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Enter the Dutch 'Infidel,' Faithful to Herself (Q.& A. with Ayaan Hirsi Ali)

Enter the Dutch 'Infidel,' Faithful to Herself (Q.& A. with Ayaan Hirsi Ali)

Author: Laurie Goodstein
Publication: The New York Times
Date: February 4, 2007
URL: http://www.nytimes.com/2007/02/04/weekinreview/04goodstein.html?_r=1&oref=slogin

As a 22-year-old Somali Muslim, Ayaan Hirsi Ali disappeared en route from Nairobi, Kenya, to an arranged marriage in Canada, and fled to the Netherlands. A decade later, she won a seat in the Dutch Parliament, where she became known as an advocate for women and a critic of Islam. She collaborated with Theo van Gogh on a movie that depicted abused women with passages from the Koran written on their skin. In 2004, Mr. van Gogh was shot dead in Amsterdam by a Dutch Muslim born to Moroccan immigrants, who then staked a letter threatening Ms. Hirsi Ali onto Mr. van Gogh's chest, sending her into hiding for a while. Three months ago she landed in Washington as a fellow at the American Enterprise Institute. Her autobiography, "Infidel," will be published in English on Tuesday. Recently she spoke to Laurie Goodstein, a reporter for The New York Times.

Q. What do you think it was about you that made you grab the reins of your own life?

A. In my upbringing I had watched my mother and I had watched other women go through the whole process. And I didn't want to be that. I didn't want to be a victim of the circumstances, and other people's decisions. And education contributed to my leaving this man and my clan, in the sense that it gave me the self-confidence to think I can leave.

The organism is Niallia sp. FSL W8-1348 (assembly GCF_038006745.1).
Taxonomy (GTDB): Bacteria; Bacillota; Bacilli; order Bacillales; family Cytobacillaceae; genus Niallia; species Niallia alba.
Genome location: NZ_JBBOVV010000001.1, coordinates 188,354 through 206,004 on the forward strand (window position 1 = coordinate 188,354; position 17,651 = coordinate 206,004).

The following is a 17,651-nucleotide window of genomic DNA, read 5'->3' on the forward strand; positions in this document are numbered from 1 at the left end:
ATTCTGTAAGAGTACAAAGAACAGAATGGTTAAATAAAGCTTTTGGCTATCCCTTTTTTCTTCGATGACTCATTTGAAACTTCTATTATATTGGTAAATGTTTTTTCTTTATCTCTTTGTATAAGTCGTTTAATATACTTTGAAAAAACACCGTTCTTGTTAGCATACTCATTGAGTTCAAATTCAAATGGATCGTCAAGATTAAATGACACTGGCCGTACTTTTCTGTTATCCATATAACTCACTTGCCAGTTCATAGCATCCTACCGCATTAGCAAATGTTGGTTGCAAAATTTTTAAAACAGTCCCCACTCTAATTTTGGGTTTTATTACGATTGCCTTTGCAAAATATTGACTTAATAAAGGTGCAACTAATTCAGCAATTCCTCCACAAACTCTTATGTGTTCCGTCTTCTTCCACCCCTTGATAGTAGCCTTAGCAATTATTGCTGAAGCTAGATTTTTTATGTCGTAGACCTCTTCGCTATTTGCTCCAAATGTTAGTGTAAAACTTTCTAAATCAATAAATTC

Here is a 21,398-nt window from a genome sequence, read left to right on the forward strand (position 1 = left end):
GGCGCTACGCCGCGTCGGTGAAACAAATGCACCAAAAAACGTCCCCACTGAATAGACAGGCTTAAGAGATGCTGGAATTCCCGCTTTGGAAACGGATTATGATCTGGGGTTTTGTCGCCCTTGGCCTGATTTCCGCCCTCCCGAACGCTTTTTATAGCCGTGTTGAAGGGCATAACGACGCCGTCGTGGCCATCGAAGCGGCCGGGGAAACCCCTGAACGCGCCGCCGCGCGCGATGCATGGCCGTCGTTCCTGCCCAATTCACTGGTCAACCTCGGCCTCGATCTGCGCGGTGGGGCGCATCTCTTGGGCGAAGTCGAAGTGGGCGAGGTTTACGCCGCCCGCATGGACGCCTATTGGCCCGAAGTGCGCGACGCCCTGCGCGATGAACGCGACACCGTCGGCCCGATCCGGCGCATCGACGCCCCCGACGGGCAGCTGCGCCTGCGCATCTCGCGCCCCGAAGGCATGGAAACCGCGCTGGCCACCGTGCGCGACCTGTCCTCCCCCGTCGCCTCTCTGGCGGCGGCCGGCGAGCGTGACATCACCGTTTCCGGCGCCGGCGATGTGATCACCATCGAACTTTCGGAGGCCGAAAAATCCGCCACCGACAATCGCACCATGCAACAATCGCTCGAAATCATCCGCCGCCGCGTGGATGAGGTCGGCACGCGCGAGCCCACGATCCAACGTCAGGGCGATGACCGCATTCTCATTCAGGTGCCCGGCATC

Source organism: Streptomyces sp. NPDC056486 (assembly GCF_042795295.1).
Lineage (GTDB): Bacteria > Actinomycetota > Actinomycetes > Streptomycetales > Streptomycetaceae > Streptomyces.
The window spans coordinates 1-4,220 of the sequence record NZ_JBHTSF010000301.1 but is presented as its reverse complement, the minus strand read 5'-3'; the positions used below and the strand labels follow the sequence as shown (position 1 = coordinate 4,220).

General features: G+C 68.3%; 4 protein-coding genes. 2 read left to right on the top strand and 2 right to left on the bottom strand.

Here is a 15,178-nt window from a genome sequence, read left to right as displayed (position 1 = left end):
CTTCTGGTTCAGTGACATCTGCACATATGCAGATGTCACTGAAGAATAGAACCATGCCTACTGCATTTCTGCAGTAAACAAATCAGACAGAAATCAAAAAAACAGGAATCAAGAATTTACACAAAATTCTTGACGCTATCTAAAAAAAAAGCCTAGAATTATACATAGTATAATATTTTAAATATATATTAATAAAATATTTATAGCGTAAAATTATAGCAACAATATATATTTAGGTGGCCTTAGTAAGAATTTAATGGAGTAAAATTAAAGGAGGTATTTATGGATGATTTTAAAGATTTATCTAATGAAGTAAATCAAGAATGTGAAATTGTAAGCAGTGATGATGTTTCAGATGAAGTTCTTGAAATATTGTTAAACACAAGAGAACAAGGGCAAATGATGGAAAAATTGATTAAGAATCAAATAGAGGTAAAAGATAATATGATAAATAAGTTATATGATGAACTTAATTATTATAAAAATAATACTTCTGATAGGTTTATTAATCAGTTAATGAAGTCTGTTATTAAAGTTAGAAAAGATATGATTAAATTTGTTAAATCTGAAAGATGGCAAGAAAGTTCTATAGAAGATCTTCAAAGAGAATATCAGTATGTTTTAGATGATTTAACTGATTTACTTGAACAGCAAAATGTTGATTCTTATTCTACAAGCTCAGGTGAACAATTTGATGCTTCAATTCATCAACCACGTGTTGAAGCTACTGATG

When I came to the Netherlands I spoke English. And before me was this woman who had lived in our house [in Nairobi] when she was a refugee. She had four children and spoke only Somali and moved to the Netherlands, and it was like, if she can survive, I can do much better. My first experience in the Netherlands was very pleasant, extremely pleasant. I mean, I got my residence permit, refugee status, within four weeks of arrival. People treated me extremely well.

Q. Would a Somali arriving in the Netherlands now, similar description to you - speaks English, educated woman on her own - have the same experience?

A. The whole asylum process has changed. I was received at a center - it looks like a holiday resort, with a golf course, swimming pools, and tennis courts and people who are assigned to make the lives of the refugees coming in as pleasant as possible. Today in Holland you will be received at a center where you will be put in a small room that looks like a prison and you will sit in that room with hundreds of others, in each other's sweat and tears, and you will be kept, you will be made to wait for hours before you can even be heard. And within 48 hours you get an answer, and the answer is, 9 out of 10 times, it's negative.

Asked if she found the situation and attitude of Muslims here different from those in Europe, Ms. Hirsi Ali said she hadn't yet had enough contact with Muslims in the United States to form an opinion, but she recounted her experience in Canada last year.

A. I took part in a debate and there were many Muslims, and I thought there was a huge difference between the Canadian Muslims and, for example, the Dutch Muslims. The Canadian Muslims were just as angry with me as their counterparts in Holland, but they refrained from shouting, from insulting and from disrupting the session. And that's what some of the Muslims in Holland would do, and did.